If we are to engage in the ministry of reconciliation as Christ’s ambassadors, then we must become engaged listeners of the stories of those we are sent to.

In our 24 hour news twitter-verse we (and our congregants) are more apt to shout out our beliefs rather than sitting across from one another listening to each other’s stories over coffee. I believe that sitting across from one another knee-to-knee and listening ultimately leads us to stand shoulder-to-shoulder doing the work of the kingdom: Reconciliation.

The community I grew up in did not have a lot of racial diversity. I heard every kind of slur and, regretfully, I used every kind of slur in arguments and on the playgrounds. My perception of people who were different than me were based on caricatures and stereotypes. Because of this, I was/am broken and sinful in my views of the other. I began to experience reconciliation through various people in my life who loved me, got to know me and allowed me to get to know them, and rather than the caricature I was able to see the unique, made-in-God’s-image individuals that we all are.

I am grateful for the people in my life who have invited me into their story given me the opportunity to listen and understand.  I am honored by the role we have as clergy to listen to those who are searching for God and to invite them to be reconciled as we are given permission to enter their lives. If we hope to experience reconciliation in our communities then we must learn to listen to one another’s stories and experiences in order to seek understanding.

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Fight Club: The Battle to be Present

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At Hope and Magnolia Churches, we’ve been in a series called Fight Club where we are looking at the battles that we all face. This past Sunday, we looked at the battle to be present in our relationships with one another and with God.

The scripture lesson was Judge 14:1-9. Samson- who is on his way to introduce his parents to the Philistine woman he wants to marry (which is its only problem) kills a lion with his bare hands. A few days later, on his way to the wedding he “turns aside to see the carcass of the lion” which was full of bees and honey. Samson did what we all might do- he scooped the honey out of the carcass and ate it! This started a downward spiral at his wedding feast resulting in Samson storming off in anger and his wife being given to one of Samson’s friends in marriage!! (Sounds like a reality TV series)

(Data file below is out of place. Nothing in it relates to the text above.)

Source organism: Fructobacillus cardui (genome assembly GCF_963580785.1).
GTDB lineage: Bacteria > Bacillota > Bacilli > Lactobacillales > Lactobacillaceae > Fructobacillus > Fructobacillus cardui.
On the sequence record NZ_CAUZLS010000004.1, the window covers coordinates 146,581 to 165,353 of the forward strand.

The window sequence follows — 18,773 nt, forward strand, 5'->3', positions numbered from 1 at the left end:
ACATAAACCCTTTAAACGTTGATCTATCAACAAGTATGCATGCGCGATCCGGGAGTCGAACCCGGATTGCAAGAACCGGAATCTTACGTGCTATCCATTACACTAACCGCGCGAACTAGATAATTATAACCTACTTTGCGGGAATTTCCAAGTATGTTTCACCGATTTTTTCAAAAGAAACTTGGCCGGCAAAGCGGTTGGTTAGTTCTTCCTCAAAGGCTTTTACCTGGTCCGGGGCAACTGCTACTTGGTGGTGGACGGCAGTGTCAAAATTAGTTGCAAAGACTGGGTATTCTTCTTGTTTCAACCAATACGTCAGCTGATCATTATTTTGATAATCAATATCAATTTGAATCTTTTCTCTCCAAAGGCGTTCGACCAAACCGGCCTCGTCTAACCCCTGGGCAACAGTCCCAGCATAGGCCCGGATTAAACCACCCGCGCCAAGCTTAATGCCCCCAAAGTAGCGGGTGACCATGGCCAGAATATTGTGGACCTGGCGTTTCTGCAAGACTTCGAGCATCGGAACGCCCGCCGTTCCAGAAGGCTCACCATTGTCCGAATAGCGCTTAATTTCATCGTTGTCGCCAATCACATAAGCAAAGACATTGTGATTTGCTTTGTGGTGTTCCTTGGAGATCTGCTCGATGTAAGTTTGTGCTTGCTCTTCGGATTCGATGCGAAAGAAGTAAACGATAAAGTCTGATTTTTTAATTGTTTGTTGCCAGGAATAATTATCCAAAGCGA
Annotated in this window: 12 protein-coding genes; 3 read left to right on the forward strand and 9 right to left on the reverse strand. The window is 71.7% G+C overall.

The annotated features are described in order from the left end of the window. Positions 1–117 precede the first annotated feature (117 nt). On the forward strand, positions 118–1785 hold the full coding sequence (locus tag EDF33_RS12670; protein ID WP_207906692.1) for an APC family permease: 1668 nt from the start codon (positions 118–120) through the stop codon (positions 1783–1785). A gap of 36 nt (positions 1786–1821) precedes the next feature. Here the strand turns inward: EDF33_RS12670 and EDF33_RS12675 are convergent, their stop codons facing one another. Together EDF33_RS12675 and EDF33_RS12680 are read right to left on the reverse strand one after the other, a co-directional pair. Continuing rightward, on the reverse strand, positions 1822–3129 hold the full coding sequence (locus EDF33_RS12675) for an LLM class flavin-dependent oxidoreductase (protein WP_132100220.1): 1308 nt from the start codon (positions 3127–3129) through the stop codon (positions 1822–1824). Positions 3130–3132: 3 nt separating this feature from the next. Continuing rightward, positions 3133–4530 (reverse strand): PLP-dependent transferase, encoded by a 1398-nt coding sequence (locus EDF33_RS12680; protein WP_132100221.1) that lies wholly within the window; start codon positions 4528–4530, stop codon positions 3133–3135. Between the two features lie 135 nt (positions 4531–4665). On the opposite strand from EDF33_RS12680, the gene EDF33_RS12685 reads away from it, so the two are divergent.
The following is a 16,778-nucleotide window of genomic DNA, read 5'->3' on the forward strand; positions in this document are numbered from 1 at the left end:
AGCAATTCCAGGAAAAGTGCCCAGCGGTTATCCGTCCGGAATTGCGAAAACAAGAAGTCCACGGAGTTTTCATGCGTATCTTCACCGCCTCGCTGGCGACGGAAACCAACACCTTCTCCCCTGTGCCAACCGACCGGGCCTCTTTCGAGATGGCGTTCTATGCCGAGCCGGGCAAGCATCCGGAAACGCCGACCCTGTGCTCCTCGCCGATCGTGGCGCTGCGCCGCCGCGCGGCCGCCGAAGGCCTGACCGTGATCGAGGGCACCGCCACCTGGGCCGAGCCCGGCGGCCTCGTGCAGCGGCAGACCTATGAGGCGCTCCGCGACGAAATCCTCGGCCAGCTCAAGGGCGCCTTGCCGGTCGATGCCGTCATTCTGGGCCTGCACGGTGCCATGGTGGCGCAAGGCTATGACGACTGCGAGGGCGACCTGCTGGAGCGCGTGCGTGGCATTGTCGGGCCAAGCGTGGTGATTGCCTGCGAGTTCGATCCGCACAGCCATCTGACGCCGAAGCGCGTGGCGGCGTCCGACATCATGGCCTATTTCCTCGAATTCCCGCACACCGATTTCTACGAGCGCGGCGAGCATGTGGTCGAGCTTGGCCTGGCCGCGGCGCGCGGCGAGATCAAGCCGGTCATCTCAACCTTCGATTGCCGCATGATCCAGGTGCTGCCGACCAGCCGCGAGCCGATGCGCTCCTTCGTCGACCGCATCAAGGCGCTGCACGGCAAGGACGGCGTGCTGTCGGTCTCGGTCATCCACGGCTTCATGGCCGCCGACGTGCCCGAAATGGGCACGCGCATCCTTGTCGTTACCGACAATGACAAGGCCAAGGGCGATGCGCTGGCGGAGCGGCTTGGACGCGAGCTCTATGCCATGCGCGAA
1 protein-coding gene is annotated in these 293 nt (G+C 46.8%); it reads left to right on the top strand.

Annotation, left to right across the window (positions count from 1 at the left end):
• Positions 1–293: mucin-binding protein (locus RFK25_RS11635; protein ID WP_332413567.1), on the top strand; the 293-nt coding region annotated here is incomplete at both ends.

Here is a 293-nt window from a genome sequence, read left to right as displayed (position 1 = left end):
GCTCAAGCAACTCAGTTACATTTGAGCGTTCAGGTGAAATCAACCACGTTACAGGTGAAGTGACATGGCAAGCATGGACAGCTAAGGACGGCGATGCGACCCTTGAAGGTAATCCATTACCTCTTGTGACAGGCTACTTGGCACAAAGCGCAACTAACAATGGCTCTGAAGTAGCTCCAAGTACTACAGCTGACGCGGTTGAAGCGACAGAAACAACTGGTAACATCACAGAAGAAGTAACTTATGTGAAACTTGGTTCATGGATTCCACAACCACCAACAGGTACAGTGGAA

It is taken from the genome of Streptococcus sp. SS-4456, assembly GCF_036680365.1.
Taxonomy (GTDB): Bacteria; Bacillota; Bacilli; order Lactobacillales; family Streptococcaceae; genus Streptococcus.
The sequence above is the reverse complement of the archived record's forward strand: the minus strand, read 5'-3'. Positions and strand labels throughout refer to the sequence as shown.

What I find fascinating is the phrase “turned aside.” Samson was heading in one direction (his wedding day) and he turned aside. How often do we know the direction we are to be heading in our relationships with one another and God yet we “turn aside” to view some dead lifeless place in our lives?

Do you remember the story of Adam and Eve? Satan tempts Eve to eat the fruit of the Tree of the Knowledge of Good and Evil. Now you would think that Adam would fight off the serpent, hit him with a rake or other gardening tool (they were, after all, in the Garden of Eden), but Adam did nothing.Eve was in a battle for her life and at that moment Adam was silent. As a husband, Adam had one job at that moment, to protect his wife.

When we turn aside from our focus, we create space for sin to invade our lives. When we are not fully present, sin fully presents itself to us.

We live in a distracted world. We waste countless hours on Facebook, Twitter, Snapchat, and Tumblr while missing out on relationships with the people right in front of us. We turn towards the things that distract us and in doing so, we turn aside from our relationship with God.

What is it that distracts you? What causes you to turn aside from your relationship with your spouse? Your Children? Your friends? Your relationship with God?

How would those relationships be different if you were to win the battle to be present?

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If NBA Teams Were Churches